Thursday, October 1, 2009

Warehouse

Steel toes
and classic rock
dice thrown on
the loading dock

barcodes on
the racks and stacks
bitter coffee
pallet jacks

pictures of
the wife and kids
in a wallet
on the skids

in the bathroom
second stall
centerfolds
taped wall to wall

route the day’s
deliveries
hide the forklift
driver’s keys

pick and pull
the orders when
the boss gets all
pissed off again

six to three
the whistle blows
classic rock
and steel toes

fill the bar
on Friday night
for beer and wings
the title fight

All in for
another pitcher
someone
somewhere’s
getting

richer.

12 comments:

K.Lawson Gilbert said...

You really nailed this, Joaquin! I have known a few blue-collar workers in my day - and this describes their lifestyle to a T!

Steel toes
and classic rock
dice thrown on
the loading dock

I can see the scene unfold perfectly! Good title choice, too.

Julie said...

Excellent!!! You have taken me back to the guys at my last job. Yep, just a few months ago. I detested that place, fought with the fat pig bosses, and breathed toxic fumes every day. But I dearly love the guys who did the grunt work. I even went out with them in the field when Boss Hawg needed another body to bill out.

Sorry for the ramble. Your poem took me back, and I can hear the forklift and smell the beer and wings. I love your poem with a passion! You have portrayed the workers accurately, beautifully, and with respect. I just mentally put on my PPE. Two jersey gloved thumbs way:)

Julie said...

I meant...Two jersey gloved thumbs WAY UP:) HA! HA! See what happens when I try to be clever? I do something stupid. But I love the poem.

Silly Girl said...

"...
someone
somewhere’s
getting
richer."

but why should we care? I mean, I know we all think that from time to time, and it's probably then when we stop carrying. Or maybe you've said it just as a conclusion. But it's a sad one. Why reduce life with all it is to making money? /:(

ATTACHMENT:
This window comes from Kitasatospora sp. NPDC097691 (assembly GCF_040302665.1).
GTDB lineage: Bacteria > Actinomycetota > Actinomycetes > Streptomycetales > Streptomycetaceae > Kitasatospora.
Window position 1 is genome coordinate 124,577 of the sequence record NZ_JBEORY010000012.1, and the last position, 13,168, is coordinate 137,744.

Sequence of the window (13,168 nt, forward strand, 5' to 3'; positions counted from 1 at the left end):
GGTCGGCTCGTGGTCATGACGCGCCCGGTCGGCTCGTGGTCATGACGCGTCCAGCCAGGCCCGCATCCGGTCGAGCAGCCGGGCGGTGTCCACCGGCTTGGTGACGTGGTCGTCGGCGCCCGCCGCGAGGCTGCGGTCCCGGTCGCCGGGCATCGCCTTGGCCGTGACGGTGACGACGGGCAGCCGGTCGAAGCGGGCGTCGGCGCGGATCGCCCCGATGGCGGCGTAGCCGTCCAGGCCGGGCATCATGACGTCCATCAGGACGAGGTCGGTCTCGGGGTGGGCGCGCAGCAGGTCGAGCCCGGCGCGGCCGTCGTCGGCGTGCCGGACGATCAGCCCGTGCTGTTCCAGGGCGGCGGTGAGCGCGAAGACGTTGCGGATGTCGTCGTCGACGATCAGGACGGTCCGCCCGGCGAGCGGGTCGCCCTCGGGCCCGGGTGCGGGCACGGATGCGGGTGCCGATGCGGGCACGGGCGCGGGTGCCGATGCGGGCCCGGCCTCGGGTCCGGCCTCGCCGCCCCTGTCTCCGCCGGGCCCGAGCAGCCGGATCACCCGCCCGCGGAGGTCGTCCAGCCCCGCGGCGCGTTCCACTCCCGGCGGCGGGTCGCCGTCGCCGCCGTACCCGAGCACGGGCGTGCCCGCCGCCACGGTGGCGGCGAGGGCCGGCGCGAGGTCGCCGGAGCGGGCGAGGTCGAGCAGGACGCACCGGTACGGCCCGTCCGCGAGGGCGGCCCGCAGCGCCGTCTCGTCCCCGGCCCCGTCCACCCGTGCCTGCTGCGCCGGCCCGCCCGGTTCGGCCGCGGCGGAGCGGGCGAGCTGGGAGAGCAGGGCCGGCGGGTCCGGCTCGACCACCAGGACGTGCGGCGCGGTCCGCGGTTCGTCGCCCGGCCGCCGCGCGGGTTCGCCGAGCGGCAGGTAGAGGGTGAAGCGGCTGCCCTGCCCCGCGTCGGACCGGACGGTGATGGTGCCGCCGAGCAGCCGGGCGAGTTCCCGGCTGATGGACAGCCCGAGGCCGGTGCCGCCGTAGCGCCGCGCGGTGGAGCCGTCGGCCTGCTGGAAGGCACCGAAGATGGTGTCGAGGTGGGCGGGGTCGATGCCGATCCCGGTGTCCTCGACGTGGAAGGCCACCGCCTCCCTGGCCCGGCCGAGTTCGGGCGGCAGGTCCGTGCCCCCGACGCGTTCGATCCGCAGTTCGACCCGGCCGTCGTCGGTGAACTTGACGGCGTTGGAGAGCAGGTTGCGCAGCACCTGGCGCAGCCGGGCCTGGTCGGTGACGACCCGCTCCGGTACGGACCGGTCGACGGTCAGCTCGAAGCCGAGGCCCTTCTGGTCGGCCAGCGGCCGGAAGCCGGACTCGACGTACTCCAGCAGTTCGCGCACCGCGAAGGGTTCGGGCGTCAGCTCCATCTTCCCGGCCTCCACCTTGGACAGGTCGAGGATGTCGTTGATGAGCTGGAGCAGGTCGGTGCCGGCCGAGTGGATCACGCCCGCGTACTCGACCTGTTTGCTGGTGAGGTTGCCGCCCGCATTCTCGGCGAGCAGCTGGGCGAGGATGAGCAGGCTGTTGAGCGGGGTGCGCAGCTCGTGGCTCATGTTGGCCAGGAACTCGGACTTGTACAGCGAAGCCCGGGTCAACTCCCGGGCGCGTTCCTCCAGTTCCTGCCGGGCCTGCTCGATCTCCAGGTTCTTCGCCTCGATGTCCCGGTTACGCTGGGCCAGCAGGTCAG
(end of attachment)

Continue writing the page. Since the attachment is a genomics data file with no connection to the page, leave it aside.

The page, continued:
then again... what do I know.

I liked the poem, but it's still sad. and somehow the sadness in the last words spreads all over... till "the bathroom/ second stall"!

Man, I'm having a bad day!
nvm me. :)
ps
I'm glad u still read my thing, and that u liked my "Truli, Truli, dear"

S.L. Corsua said...

It's a different life, yet I could still relate to the 'life-not-given-nor-lived' musing. Work is 'hard work' for different people, 'easy money' for others, but basically still a darn devious sleep-thief. It's always good, though, to have friends to share break-time and a drink and a laugh with. Friday nights can be such life-savers. ;)

RachelW said...

I love it! You've done this just perfectly.

Catvibe said...

Blue collar reality captured excellently. I could see it as it went along, very visual.

Nevine said...

I've been looking at your recent posts, and I'm very impressed with your style. I'll be back...

Karen said...

Great depiction of this workday world, joaquin. I think we could pair one of these guys with Kaye's Blanche and they'd have a great Friday night!

Sarah Hina said...

I saw your stanzas as stacks of boxes, in the opened warehouse that is this life and poem.

You have a style that's instantly recognizable, yet all your own. The impeccable details speak for themselves. But the addition of the ending thought, that comforting if empty lament, gave the whole cycle an added poignancy. Who are they working for? Someone else. And yet they make it their own.

Aniket said...

Its a classic man. It makes their tiring jobs seem not that bad. At this very moment, wouldn't mind spending a day or two in their shoes. :D

joaquin carvel said...

k - thank you. i don't think it's really where i want it - thursday snuck up on me - but i'm glad to hear it worked.

julie - too funny! having driven a forklift and done some time in a place like this, just seemed time to give these guys their due. thank you for seeing the spirit of this one.

sg - "Why reduce life with all it is to making money?" - it's a great question, and i think you make a strong point. and i think you know plenty. thank you for making me think and for not letting that slip by.

s.l. - i think you're right - just as some could never live off the strength of their back, some would never be happy sitting at a desk. but friday nights tend to bridge that gap pretty well. good to hear from you! :)

rachel - thank you! i'll probably be toying with it some more, but your encouragement is awesome.

cat - glad you felt this one - thank you - and a belated happy birthday!

nevine - thank you for dropping in - glad you like 'em - hope to hear from you again.

karen - no doubt - i think they'd be able to teach us a thing or two! :)

sara - i know you've been busy - i appreciate your time as much as your words. thank you for both - especially the last thought - i think that's how we all tend to make it sometimes when we're part of something so big (or at least, that's how i make it.)

aniket - thank you. it's really not a bad gig as long as you work with good people. and i was fortunate to work with some pretty classic characters.